This is an accessible and up-to-date account of the Jews during the millennium following Alexander the Great's conquest of the East. Unusually, it acknowledges the problems involved in constructing a narrative from fragmentary yet complex evidence and is, Cited by: 4. Herod went to Rhodes to meet the victorious Octavian, and through his political skill, and likely proven ability to stabilize the province, continued in his confirmation as ruler of Judaea. Herod was a brutal king, but this brutality helped keep an often instable political and religious environment on peaceful terms. that existed in Judaea and Galilee as in all of the Roman world. The evolution of land tenure has sometimes been envisioned in modern literature as a contin-uous, one-way transformation of freeholders into tenants and landless laborers, as a consequence of the constitution of latifundia-style properties. This is only part of the Size: KB. Herod the Great, king of Judaea from 40–4 BCE, stood at multiple political and cultural crossroads. Rising to power as an Idumaean noble within the Hasmonean royal court, he was heavily involved in the violent and bloody transition from Roman Republic to Augustan Principate.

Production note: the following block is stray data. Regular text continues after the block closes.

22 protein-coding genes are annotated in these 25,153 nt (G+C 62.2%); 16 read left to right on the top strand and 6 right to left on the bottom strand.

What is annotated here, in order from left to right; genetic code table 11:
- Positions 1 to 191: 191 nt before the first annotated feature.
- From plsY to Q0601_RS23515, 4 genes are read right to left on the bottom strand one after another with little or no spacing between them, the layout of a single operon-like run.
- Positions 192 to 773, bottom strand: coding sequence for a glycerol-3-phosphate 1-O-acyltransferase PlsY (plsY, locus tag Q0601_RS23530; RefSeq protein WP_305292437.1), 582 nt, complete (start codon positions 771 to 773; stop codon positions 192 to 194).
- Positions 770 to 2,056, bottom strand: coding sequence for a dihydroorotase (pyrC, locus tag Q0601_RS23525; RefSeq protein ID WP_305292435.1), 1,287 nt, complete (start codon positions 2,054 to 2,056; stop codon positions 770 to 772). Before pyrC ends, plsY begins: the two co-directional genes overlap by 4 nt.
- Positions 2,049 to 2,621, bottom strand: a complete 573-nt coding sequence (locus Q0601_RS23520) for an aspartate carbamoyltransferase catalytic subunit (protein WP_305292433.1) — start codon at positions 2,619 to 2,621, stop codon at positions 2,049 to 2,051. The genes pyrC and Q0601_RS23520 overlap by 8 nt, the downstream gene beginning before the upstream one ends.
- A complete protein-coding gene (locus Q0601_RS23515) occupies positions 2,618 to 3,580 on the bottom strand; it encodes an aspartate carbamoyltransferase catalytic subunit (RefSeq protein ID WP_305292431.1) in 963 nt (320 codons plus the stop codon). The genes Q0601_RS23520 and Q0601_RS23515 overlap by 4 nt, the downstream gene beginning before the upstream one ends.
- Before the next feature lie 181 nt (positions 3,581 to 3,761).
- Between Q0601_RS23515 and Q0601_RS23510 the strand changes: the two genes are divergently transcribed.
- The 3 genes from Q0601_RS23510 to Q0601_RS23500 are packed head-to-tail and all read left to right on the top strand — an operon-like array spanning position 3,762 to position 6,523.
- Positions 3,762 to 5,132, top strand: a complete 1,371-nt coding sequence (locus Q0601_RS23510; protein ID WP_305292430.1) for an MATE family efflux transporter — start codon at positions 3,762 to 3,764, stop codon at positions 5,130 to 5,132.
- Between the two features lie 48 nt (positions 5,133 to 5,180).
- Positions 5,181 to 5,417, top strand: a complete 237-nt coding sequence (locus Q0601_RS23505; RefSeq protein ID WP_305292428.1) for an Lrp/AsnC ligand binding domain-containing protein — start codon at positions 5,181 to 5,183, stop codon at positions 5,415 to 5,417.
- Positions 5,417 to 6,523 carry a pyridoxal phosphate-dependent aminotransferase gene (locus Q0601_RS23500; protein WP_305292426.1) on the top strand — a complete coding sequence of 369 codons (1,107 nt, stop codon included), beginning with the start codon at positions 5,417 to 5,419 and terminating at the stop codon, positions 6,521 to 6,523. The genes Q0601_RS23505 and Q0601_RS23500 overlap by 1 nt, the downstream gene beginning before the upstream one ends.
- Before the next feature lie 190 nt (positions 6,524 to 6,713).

The Hasmonean dynasty (/ ˌ h æ z m ə ˈ n iː ən / (); Hebrew: חַשְׁמוֹנַּאִים, Ḥašmona'īm) was a ruling dynasty of Judea and surrounding regions during classical n c. and c. BCE the dynasty ruled Judea semi-autonomously from the BCE, with the Seleucid Empire disintegrating, the dynasty became fully independent, expanded into Common languages: Biblical Hebrew, Old . The Formation of the Nabatean Capital, in: K. Fittschen and Gideon Foerster (eds.), Judaea and the Greco-Roman World in the Time of Herod in the Light of Archaeological Evidence. Herod, it seems, made a deliberate break from his Jewish kingdom for the electrifying ways of the Greco-Roman world. Herodian Judea faced many changes over its history, but none more drastic in Author: Ehud Netzer. Judaea and the Greco-Roman world in the time of Herod in the light of archaeological evidence: acts of a symposium [] Göttingen: Vandenhoeck & Ruprecht, Description.